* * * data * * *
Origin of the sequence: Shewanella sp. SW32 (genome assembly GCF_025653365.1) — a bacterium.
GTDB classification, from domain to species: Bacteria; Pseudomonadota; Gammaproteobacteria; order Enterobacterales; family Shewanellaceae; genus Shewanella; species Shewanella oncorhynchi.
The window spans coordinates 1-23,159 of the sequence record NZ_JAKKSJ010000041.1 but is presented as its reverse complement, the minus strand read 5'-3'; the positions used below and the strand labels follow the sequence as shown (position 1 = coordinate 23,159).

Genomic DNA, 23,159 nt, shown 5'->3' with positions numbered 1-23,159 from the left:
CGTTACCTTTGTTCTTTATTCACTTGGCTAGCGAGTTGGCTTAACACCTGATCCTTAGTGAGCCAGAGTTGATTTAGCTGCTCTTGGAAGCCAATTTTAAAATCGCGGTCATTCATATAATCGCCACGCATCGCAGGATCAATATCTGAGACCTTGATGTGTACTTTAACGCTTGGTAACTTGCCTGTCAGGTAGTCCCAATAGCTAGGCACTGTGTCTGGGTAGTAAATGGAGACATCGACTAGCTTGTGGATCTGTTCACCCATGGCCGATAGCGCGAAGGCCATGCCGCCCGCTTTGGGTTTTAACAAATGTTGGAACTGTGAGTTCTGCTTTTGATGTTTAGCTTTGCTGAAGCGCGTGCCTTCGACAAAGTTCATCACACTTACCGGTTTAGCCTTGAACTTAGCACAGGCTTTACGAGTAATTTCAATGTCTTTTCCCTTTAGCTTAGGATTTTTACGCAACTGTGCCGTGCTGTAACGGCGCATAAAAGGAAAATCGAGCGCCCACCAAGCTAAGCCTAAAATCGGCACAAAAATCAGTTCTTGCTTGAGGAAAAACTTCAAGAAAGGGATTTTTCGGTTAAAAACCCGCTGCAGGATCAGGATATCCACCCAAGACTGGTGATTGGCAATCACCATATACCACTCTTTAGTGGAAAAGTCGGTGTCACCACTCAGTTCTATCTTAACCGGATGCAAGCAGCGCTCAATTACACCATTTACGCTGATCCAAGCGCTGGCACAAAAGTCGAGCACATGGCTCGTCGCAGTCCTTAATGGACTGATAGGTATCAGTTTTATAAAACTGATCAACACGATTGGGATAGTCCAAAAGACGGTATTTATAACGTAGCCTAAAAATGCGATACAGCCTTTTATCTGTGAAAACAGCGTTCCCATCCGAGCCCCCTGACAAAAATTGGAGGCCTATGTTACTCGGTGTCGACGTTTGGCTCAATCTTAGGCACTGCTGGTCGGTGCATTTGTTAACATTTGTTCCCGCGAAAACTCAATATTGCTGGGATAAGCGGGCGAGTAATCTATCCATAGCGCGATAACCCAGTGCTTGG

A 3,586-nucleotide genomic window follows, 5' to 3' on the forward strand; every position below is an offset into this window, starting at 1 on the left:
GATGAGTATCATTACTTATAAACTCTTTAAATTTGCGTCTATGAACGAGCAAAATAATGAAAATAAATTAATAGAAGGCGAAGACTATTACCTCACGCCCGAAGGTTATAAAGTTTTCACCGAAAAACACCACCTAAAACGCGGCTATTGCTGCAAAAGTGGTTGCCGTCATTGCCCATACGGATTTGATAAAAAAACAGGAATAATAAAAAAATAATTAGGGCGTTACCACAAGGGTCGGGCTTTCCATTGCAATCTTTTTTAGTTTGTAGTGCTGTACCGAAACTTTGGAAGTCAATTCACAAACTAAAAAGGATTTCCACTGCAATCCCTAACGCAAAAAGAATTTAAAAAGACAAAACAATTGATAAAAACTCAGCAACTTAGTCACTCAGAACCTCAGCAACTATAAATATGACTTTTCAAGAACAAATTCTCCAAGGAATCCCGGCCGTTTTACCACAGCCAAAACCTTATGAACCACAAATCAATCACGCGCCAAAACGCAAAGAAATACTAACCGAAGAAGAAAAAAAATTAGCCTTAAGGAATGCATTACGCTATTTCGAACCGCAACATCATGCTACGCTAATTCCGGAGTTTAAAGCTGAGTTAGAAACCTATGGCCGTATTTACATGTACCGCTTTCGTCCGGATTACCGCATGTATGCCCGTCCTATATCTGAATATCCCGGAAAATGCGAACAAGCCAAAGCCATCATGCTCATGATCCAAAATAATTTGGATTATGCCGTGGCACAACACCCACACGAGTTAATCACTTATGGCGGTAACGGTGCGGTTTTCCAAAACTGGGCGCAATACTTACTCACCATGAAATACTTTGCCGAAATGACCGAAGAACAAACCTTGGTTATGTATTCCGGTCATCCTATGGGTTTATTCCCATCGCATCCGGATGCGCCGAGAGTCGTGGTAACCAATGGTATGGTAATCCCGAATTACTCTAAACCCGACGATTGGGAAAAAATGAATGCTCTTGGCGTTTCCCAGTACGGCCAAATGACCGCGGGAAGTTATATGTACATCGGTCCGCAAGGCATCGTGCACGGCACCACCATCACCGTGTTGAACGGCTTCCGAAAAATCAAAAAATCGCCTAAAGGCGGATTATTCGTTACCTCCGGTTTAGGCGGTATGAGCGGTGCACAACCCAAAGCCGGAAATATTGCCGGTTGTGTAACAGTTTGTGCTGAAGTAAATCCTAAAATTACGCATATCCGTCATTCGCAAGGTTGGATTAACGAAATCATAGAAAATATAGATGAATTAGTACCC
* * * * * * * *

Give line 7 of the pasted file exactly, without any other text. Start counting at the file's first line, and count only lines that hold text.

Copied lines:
GATGAGTATCATTACTTATAAACTCTTTAAATTTGCGTCTATGAACGAGCAAAATAATGAAAATAAATTAATAGAAGGCGAAGACTATTACCTCACGCCCGAAGGTTATAAAGTTTTCACCGAAAAACACCACCTAAAACGCGGCTATTGCTGCAAAAGTGGTTGCCGTCATTGCCCATACGGATTTGATAAAAAAACAGGAATAATAAAAAAATAATTAGGGCGTTACCACAAGGGTCGGGCTTTCCATTGCAATCTTTTTTAGTTTGTAGTGCTGTACCGAAACTTTGGAAGTCAATTCACAAACTAAAAAGGATTTCCACTGCAATCCCTAACGCAAAAAGAATTTAAAAAGACAAAACAATTGATAAAAACTCAGCAACTTAGTCACTCAGAACCTCAGCAACTATAAATATGACTTTTCAAGAACAAATTCTCCAAGGAATCCCGGCCGTTTTACCACAGCCAAAACCTTATGAACCACAAATCAATCACGCGCCAAAACGCAAAGAAATACTAACCGAAGAAGAAAAAAAATTAGCCTTAAGGAATGCATTACGCTATTTCGAACCGCAACATCATGCTACGCTAATTCCGGAGTTTAAAGCTGAGTTAGAAACCTATGGCCGTATTTACATGTACCGCTTTCGTCCGGATTACCGCATGTATGCCCGTCCTATATCTGAATATCCCGGAAAATGCGAACAAGCCAAAGCCATCATGCTCATGATCCAAAATAATTTGGATTATGCCGTGGCACAACACCCACACGAGTTAATCACTTATGGCGGTAACGGTGCGGTTTTCCAAAACTGGGCGCAATACTTACTCACCATGAAATACTTTGCCGAAATGACCGAAGAACAAACCTTGGTTATGTATTCCGGTCATCCTATGGGTTTATTCCCATCGCATCCGGATGCGCCGAGAGTCGTGGTAACCAATGGTATGGTAATCCCGAATTACTCTAAACCCGACGATTGGGAAAAAATGAATGCTCTTGGCGTTTCCCAGTACGGCCAAATGACCGCGGGAAGTTATATGTACATCGGTCCGCAAGGCATCGTGCACGGCACCACCATCACCGTGTTGAACGGCTTCCGAAAAATCAAAAAATCGCCTAAAGGCGGATTATTCGTTACCTCCGGTTTAGGCGGTATGAGCGGTGCACAACCCAAAGCCGGAAATATTGCCGGTTGTGTAACAGTTTGTGCTGAAGTAAATCCTAAAATTACGCATATCCGTCATTCGCAAGGTTGGATTAACGAAATCATAGAAAATATAGATGAATTAGTACCC